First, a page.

Question 4: What has been your way of memorizing scripture?

I have never spent much time trying to memorize Scripture, but I have succeeded in memorizing much of it. Here are some things I do which have helped me to do it:

  • Read Scripture regularly
  • Choose one translation of the Bible and stick to it.
  • Quote Scripture often, and speak it aloud.
  • When quoting Scripture, avoid paraphrasing. Try instead to quote it precisely, until you succeed in memorizing it through use.

Thanks for the questions, and I hope those answers help!

For any further questions or topics you’d like me to address, fill out the form on this page: Ask a Question or Suggest a Topic.

What is the “Sin Unto Death,” and Why Should We Not Pray for It?

1 John 5:16-17 is a passage that many people have a difficult time understanding, and recently someone reached out asking if I could help them understand this passage.

If you ever have a question or a topic you’d like me to cover on this blog, fill out this form: Ask a Question or Suggest a Topic

Here’s the passage:

If anyone sees his brother committing a sin not leading to death, he shall ask, and God will give him life—to those who commit sins that do not lead to death. There is sin that leads to death; I do not say that one should pray for that. All wrongdoing is sin, but there is sin that does not lead to death.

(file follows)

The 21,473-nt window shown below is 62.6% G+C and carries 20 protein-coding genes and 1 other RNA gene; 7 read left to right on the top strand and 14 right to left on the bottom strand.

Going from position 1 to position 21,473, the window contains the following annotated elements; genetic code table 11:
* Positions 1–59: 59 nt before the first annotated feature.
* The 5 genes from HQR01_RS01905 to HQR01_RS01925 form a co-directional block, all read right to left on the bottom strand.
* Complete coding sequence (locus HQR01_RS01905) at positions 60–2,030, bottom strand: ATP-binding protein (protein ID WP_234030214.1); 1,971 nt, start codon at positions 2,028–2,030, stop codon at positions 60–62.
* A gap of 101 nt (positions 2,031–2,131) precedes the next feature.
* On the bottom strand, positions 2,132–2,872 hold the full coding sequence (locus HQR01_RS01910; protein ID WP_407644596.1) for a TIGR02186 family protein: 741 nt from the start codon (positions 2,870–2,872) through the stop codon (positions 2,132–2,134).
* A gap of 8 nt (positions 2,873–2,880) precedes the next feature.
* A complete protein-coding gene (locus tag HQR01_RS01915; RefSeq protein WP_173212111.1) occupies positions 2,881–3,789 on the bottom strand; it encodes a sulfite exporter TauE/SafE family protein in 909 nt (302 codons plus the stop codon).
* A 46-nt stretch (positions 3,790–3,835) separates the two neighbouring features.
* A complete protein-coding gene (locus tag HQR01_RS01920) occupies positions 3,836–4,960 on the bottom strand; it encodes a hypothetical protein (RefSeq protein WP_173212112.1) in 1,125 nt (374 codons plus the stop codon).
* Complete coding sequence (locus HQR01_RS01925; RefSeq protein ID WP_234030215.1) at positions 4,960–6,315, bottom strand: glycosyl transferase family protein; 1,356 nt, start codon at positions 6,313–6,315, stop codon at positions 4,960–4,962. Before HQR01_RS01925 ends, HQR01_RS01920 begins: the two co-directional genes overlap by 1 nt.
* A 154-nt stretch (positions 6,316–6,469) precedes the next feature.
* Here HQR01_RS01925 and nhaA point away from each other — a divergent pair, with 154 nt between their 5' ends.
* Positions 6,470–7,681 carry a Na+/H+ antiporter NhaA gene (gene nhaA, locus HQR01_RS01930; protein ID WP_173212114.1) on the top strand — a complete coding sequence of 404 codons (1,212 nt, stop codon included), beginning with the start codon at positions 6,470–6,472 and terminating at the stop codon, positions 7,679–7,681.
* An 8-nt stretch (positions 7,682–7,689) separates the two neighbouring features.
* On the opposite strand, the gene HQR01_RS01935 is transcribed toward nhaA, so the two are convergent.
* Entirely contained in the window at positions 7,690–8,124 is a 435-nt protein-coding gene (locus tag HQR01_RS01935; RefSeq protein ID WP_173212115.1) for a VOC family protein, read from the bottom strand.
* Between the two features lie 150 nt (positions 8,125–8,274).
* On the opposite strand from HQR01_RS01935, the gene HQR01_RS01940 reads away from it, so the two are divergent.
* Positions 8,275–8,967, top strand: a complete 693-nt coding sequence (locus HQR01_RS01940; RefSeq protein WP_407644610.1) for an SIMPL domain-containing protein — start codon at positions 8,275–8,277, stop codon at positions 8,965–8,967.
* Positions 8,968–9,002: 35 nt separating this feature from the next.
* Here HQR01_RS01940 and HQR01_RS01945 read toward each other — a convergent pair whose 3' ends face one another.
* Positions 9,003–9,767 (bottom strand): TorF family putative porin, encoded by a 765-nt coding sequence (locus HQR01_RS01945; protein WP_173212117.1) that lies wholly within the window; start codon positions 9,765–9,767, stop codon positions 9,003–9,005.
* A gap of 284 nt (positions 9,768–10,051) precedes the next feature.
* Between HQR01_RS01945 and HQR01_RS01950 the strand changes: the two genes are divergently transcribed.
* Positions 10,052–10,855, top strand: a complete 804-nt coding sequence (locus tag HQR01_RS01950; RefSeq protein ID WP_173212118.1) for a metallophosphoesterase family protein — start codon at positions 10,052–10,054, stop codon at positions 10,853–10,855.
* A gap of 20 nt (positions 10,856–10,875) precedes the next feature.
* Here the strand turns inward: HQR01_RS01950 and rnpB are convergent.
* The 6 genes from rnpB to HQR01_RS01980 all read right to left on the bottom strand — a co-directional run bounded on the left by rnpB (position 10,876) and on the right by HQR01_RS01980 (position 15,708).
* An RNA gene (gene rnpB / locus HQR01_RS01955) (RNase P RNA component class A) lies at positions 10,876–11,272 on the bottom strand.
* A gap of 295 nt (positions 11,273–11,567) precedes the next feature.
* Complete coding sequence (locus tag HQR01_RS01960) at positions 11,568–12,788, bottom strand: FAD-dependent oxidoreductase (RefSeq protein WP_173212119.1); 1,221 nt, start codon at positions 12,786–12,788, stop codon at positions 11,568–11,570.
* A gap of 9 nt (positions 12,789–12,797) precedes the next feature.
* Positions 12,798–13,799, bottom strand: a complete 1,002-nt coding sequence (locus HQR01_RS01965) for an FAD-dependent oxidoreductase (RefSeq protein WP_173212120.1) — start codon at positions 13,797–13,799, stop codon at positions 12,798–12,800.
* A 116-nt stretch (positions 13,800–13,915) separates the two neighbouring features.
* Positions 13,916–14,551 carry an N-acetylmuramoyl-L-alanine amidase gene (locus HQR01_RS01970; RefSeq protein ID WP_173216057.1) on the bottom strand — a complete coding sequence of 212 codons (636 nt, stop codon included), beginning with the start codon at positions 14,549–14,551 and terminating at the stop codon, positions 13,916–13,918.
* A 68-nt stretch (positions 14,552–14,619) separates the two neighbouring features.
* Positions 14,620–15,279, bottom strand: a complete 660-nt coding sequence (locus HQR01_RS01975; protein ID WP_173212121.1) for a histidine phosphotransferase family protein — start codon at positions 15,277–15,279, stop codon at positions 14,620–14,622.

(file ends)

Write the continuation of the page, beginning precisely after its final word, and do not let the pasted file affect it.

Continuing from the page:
1 John 5:16-17

The question this person asked was: “If there is a sin leading to death, why are we told not to pray for it?”

Physical Death or Spiritual Death?

Different interpretations of this passage center on the issue of whether the “death” John speaks about is physical or spiritual in nature.

Interpretation #1: Physical Death

If John is speaking about physical death, then the interpretation goes like this: Not all sins lead to physical death. If you see someone doing something that will hurt them physically, then pray for them. But if someone sins, and as a result of their sin they die, then there is no need to continue praying for them after they are physically deceased.

However, I find this interpretation lacking, because it does not take into account the broader context of what John has been talking about throughout his letter.

Interpretation #2: Spiritual Death

This is the interpretation that I find most convincing, because it is a conclusion based on what John has been saying throughout this epistle.